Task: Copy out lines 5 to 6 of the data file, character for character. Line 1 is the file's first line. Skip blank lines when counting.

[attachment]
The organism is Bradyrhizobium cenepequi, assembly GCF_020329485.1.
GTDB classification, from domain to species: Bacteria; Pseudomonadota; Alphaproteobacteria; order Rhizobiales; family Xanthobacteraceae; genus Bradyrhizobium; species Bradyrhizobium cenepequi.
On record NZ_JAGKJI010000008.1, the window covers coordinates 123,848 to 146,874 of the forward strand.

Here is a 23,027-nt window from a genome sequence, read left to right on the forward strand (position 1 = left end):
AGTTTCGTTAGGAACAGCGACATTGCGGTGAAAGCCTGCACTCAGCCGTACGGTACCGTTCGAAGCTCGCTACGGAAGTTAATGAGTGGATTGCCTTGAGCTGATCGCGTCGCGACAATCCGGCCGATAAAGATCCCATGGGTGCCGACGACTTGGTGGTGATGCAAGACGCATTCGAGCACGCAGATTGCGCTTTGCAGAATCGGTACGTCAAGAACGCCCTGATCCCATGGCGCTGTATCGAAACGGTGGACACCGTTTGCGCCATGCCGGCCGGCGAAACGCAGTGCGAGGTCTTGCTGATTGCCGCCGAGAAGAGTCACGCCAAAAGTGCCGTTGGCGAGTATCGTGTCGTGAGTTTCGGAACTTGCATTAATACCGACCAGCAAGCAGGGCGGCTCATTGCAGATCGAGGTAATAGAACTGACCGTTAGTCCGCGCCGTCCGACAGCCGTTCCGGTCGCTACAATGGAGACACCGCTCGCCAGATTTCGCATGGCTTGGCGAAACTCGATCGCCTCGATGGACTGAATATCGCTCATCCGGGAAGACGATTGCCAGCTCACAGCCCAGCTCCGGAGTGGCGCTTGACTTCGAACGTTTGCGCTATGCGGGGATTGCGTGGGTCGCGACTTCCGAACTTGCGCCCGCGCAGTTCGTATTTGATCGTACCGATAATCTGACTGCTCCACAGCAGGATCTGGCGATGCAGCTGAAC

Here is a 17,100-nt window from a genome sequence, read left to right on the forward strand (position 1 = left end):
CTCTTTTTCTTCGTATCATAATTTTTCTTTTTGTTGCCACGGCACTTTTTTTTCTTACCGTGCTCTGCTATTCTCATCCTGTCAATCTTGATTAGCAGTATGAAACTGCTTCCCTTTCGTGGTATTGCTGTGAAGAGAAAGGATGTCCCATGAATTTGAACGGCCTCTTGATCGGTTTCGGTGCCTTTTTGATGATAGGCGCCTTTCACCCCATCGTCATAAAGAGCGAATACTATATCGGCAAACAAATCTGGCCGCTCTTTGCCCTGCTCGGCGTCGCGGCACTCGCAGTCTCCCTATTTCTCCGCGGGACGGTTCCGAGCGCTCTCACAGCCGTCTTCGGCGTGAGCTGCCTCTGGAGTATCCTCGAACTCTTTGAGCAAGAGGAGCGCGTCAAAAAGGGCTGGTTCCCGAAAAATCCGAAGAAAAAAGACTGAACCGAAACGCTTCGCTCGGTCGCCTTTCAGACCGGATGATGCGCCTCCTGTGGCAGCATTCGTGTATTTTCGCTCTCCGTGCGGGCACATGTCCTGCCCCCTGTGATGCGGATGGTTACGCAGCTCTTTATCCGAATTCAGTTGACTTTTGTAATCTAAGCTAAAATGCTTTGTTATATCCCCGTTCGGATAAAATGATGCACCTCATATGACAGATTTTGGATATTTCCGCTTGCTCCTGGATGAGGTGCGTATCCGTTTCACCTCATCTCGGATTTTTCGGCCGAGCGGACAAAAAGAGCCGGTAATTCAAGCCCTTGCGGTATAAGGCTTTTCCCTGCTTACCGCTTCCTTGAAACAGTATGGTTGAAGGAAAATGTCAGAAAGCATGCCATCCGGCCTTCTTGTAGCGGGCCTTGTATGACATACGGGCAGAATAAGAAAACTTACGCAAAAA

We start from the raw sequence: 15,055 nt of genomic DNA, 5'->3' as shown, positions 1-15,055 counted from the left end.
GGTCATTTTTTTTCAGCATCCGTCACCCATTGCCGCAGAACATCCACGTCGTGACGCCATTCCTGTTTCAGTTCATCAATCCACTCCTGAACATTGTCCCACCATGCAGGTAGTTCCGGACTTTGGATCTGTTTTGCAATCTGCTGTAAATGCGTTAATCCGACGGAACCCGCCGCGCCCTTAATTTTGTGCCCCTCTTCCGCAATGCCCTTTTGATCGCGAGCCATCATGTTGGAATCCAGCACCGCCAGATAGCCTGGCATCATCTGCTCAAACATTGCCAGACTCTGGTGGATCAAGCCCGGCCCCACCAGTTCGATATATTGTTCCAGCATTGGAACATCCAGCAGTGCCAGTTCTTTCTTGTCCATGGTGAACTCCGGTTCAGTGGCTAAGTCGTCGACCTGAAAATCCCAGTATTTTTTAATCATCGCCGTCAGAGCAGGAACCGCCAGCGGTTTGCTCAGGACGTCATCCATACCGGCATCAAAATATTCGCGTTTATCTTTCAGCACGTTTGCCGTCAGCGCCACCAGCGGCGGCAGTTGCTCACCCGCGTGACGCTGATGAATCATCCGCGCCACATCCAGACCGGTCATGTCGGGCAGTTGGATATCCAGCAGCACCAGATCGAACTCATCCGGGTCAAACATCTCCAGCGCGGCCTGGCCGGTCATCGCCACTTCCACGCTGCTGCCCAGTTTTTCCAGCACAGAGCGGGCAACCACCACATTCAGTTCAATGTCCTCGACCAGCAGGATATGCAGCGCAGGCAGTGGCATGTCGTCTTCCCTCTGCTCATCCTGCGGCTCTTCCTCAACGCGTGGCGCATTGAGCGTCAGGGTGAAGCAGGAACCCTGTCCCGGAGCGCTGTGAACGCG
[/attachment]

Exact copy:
AGTTTCGTTAGGAACAGCGACATTGCGGTGAAAGCCTGCACTCAGCCGTACGGTACCGTTCGAAGCTCGCTACGGAAGTTAATGAGTGGATTGCCTTGAGCTGATCGCGTCGCGACAATCCGGCCGATAAAGATCCCATGGGTGCCGACGACTTGGTGGTGATGCAAGACGCATTCGAGCACGCAGATTGCGCTTTGCAGAATCGGTACGTCAAGAACGCCCTGATCCCATGGCGCTGTATCGAAACGGTGGACACCGTTTGCGCCATGCCGGCCGGCGAAACGCAGTGCGAGGTCTTGCTGATTGCCGCCGAGAAGAGTCACGCCAAAAGTGCCGTTGGCGAGTATCGTGTCGTGAGTTTCGGAACTTGCATTAATACCGACCAGCAAGCAGGGCGGCTCATTGCAGATCGAGGTAATAGAACTGACCGTTAGTCCGCGCCGTCCGACAGCCGTTCCGGTCGCTACAATGGAGACACCGCTCGCCAGATTTCGCATGGCTTGGCGAAACTCGATCGCCTCGATGGACTGAATATCGCTCATCCGGGAAGACGATTGCCAGCTCACAGCCCAGCTCCGGAGTGGCGCTTGACTTCGAACGTTTGCGCTATGCGGGGATTGCGTGGGTCGCGACTTCCGAACTTGCGCCCGCGCAGTTCGTATTTGATCGTACCGATAATCTGACTGCTCCACAGCAGGATCTGGCGATGCAGCTGAAC

Here is a 17,100-nt window from a genome sequence, read left to right on the forward strand (position 1 = left end):